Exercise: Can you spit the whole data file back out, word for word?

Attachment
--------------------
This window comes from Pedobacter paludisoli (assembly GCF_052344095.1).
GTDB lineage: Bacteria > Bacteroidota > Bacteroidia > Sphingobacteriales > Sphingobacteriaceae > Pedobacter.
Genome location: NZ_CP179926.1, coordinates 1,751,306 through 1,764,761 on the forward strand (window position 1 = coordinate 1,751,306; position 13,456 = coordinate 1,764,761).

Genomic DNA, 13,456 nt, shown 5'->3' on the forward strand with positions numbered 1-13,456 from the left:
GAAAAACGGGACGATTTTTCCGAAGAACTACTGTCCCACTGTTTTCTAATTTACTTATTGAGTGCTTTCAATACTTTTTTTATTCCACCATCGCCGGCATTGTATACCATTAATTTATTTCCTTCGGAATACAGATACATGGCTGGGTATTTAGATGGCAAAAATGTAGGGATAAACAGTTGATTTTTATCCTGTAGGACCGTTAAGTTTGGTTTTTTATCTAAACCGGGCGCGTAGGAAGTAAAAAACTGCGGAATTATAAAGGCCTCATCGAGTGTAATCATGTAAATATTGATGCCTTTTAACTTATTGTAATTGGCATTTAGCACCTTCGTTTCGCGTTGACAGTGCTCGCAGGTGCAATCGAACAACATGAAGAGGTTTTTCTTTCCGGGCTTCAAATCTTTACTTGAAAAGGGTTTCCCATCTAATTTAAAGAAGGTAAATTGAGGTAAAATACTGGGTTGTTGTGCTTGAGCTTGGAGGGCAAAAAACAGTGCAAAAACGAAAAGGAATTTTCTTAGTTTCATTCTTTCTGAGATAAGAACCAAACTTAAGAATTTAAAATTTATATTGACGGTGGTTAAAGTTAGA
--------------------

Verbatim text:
This window comes from Pedobacter paludisoli (assembly GCF_052344095.1).
GTDB lineage: Bacteria > Bacteroidota > Bacteroidia > Sphingobacteriales > Sphingobacteriaceae > Pedobacter.
Genome location: NZ_CP179926.1, coordinates 1,751,306 through 1,764,761 on the forward strand (window position 1 = coordinate 1,751,306; position 13,456 = coordinate 1,764,761).

Genomic DNA, 13,456 nt, shown 5'->3' on the forward strand with positions numbered 1-13,456 from the left:
GAAAAACGGGACGATTTTTCCGAAGAACTACTGTCCCACTGTTTTCTAATTTACTTATTGAGTGCTTTCAATACTTTTTTTATTCCACCATCGCCGGCATTGTATACCATTAATTTATTTCCTTCGGAATACAGATACATGGCTGGGTATTTAGATGGCAAAAATGTAGGGATAAACAGTTGATTTTTATCCTGTAGGACCGTTAAGTTTGGTTTTTTATCTAAACCGGGCGCGTAGGAAGTAAAAAACTGCGGAATTATAAAGGCCTCATCGAGTGTAATCATGTAAATATTGATGCCTTTTAACTTATTGTAATTGGCATTTAGCACCTTCGTTTCGCGTTGACAGTGCTCGCAGGTGCAATCGAACAACATGAAGAGGTTTTTCTTTCCGGGCTTCAAATCTTTACTTGAAAAGGGTTTCCCATCTAATTTAAAGAAGGTAAATTGAGGTAAAATACTGGGTTGTTGTGCTTGAGCTTGGAGGGCAAAAAACAGTGCAAAAACGAAAAGGAATTTTCTTAGTTTCATTCTTTCTGAGATAAGAACCAAACTTAAGAATTTAAAATTTATATTGACGGTGGTTAAAGTTAGA